CD only BEJOCD-39
|Nigel Eaton||hurdy-gurdy, bass and keys|
|Andy Cutting||diatonic button accordion|
|Mark Davies||keys, percussion, bass, voice and programming|
|Becky Price||piano, harpsichord and piano accordion|
What the critics have said...
'Eaton takes us way beyond the expected... He even blends bass and hurdy-gurdy on Hum 'n' Bass, a tune that would be at home at a rave. The faint of heart can take heart though. Among the funk lies plenty of folk. Eaton subdues his instrument to back the glorious voice of Julie Murphy on Syney Carter's poignant 'Like the Snow' and on the traditional 'Break of the Day'. And there are also plenty of mazurkas, bourrees, and jigs to rip up the dance floor. This album is as balanced as it is creative.'
Sing! Out (USA)
'Nigel Eaton concentrates on the hurdy-gurdy but ranges far and wide. Look at his form: years with dance band Blowzabella; recordings with Scott Walker and the Philharmonia; performances in Eritrea and along the Northwest frontier with the singer Julie Murphy; a year-long tour with Robert Plant and Jimmy Page, late of Led Zeppelin. So I tore Pandemonium from its plastic wrapper more eagerly than might be expected for an album of hurdy-gurdy music, eager to find out which direction he had chosen for his solo album. The answer? All of them.
Eaton's quest is for "the perfect 3/8 bourrée". Three Sharks comes close, the hurdy-gurdy complemented gorgeously by Andy Cutting's accordion and the sax of Paul James. Of Curlew, another bourrŽe or something near, Eaton remarks "good riff, though". These he comes up with as regularly as a rock guitarist, also placing them in Sound of the Bell and Hum'n'Bass (hmmm, dodgy title), among hefty percussion, stalwart bass and gothic keyboards as "experiments in hurdy pop".
Experiment is a weaselly word, but Eaton needn't have hedged his bets: these are effective tunes, especially Great Escape, based on music he and Julie Murphy heard in Eritrea. Murphy sings a traditional song and Sidney Carter's Like the Snow (so spare you'd think it traditional), and there's also a classical piece, Michel Corrette's Hurdy-Gurdy Concerto II. Eaton would love to play this with an orchestra. Here's hoping an adventurous conductor listens to Pandemonium and gives him a call'.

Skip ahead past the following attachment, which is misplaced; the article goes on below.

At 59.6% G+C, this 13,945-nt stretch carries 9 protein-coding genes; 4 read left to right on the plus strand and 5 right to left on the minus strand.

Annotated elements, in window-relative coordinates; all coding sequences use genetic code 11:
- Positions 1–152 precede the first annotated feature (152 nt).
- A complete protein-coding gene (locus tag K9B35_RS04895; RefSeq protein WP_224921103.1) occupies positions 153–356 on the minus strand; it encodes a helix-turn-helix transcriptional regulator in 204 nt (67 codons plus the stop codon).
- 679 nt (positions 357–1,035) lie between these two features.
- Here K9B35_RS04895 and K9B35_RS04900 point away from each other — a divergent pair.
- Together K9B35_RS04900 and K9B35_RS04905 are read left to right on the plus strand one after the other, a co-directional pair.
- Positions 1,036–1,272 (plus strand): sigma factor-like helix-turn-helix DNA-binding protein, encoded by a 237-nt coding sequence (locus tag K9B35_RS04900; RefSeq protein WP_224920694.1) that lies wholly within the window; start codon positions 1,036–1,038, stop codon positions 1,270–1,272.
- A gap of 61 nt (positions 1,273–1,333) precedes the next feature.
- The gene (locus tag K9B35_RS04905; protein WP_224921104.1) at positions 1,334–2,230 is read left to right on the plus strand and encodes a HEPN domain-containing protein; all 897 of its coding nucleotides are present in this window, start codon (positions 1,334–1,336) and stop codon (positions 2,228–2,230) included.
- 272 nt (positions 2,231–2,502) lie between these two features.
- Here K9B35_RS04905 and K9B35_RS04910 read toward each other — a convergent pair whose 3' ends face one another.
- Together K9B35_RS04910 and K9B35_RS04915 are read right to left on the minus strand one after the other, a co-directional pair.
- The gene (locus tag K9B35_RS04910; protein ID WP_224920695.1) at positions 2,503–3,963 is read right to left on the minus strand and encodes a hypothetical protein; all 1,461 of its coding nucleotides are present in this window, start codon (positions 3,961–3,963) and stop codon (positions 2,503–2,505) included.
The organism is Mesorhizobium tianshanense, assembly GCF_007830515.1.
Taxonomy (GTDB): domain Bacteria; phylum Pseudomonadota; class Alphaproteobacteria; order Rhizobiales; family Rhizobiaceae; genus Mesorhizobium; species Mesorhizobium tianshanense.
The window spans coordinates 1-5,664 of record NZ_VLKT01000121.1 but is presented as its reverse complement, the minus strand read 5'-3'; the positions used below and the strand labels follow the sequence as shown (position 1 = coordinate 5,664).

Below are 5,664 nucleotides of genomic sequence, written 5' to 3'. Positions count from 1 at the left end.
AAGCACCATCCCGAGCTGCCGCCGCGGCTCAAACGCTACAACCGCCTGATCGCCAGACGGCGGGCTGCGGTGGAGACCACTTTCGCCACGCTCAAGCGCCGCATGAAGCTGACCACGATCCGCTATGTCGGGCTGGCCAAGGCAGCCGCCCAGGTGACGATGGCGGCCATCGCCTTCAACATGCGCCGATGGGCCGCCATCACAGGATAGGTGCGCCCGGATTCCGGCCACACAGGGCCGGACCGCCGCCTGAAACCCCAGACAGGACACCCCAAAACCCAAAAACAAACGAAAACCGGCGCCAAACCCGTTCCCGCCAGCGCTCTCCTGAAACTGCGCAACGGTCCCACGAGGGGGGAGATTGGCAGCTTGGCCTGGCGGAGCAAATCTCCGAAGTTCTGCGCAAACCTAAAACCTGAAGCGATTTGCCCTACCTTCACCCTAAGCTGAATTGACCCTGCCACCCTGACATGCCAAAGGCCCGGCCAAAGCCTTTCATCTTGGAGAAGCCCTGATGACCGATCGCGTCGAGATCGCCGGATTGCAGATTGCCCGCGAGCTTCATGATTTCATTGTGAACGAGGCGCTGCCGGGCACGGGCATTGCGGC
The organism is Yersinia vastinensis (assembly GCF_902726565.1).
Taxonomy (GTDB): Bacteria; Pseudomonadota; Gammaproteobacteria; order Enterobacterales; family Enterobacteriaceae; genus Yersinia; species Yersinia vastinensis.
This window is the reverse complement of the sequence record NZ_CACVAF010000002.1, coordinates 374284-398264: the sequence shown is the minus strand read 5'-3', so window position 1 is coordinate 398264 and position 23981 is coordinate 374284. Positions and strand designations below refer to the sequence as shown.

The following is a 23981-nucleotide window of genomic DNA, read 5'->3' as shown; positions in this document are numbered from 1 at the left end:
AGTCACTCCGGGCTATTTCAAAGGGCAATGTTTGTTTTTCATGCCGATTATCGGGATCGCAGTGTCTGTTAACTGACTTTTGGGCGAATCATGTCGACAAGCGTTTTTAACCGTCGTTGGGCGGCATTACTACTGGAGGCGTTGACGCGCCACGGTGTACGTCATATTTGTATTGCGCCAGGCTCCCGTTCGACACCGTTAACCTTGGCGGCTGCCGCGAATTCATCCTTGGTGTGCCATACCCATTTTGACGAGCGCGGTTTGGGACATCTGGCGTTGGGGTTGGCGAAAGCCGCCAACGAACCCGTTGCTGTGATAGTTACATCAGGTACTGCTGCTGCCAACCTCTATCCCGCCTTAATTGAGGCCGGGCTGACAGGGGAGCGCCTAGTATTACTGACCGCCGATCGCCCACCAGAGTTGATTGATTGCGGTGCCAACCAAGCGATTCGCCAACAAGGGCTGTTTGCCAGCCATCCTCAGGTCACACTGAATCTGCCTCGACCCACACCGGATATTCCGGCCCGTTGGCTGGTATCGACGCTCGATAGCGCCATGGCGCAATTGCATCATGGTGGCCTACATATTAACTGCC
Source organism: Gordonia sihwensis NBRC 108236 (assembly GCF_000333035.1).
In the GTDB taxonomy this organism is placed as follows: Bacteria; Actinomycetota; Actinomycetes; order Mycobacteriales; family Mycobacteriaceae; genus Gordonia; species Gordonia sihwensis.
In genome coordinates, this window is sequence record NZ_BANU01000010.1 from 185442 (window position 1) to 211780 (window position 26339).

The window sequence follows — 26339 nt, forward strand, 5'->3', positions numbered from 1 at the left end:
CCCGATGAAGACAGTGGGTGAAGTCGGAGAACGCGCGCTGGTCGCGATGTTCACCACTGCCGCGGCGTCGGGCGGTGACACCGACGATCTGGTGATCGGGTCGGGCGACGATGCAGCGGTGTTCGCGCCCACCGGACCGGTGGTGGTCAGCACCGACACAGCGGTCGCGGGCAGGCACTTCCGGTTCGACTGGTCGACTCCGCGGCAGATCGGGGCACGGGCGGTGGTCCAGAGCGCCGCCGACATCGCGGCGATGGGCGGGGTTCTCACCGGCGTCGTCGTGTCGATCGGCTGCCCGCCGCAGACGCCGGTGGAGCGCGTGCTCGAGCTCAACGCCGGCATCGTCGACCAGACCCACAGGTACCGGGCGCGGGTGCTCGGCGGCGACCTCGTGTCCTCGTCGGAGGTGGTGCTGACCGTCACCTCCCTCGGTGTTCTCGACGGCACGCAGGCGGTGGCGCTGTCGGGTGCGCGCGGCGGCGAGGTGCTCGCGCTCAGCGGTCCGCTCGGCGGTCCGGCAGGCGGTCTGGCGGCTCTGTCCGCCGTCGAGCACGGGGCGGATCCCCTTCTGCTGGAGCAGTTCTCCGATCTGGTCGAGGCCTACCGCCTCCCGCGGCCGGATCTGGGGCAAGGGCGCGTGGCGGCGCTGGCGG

Julian May, Songlines
'A largely self-composed set of Eaton doing what he does so well, with not a few tunes in the French style. These are all as perfectly fine as you'd expect but there are bonuses, too. Two tracks, Sidney Carter's Like the Snow and Break of Day (aka Lemady) are sung by Julie Murphy with her characteristic passion and there's a handful of ventures into what Eaton terms "hurdy pop". These last are tunes with a bunch of electronics as back up and they work a lot better than I remember Ancient Beatbox's LP doing. The various parts now hang together far better but in the end you either love the straight jacket beats of techno and allied genres (which for me stand in the same relation to rhythm as "customer care" does to service) or you don't. From a pre-electronic age, Michel Corrette's Hurdy-Gurdy Concerto No. 2 is terrific and, meaning no disrespect to Becky Price's harpsichord accompaniment, one can only echo Eaton's hope that one day he can record this piece with an orchestra - are you listening, grant-giving bodies?'
'A brilliant album that shows Nigel and friends at their very best! You get wonderfully played jigs, bourrees, mazurkas, and waltzes that bear listening to over and over... Green Man has reviewed over three hundred English Trad and Not-So-Trad Music CDs, more than any other online zine, and I can say that this is among the very, very best of those CDs! Me opinion is that he's a superb hurdy gurdy player who forms great temporary bands, picks superb material, and is always blessed with far better than average production. What's not to like?'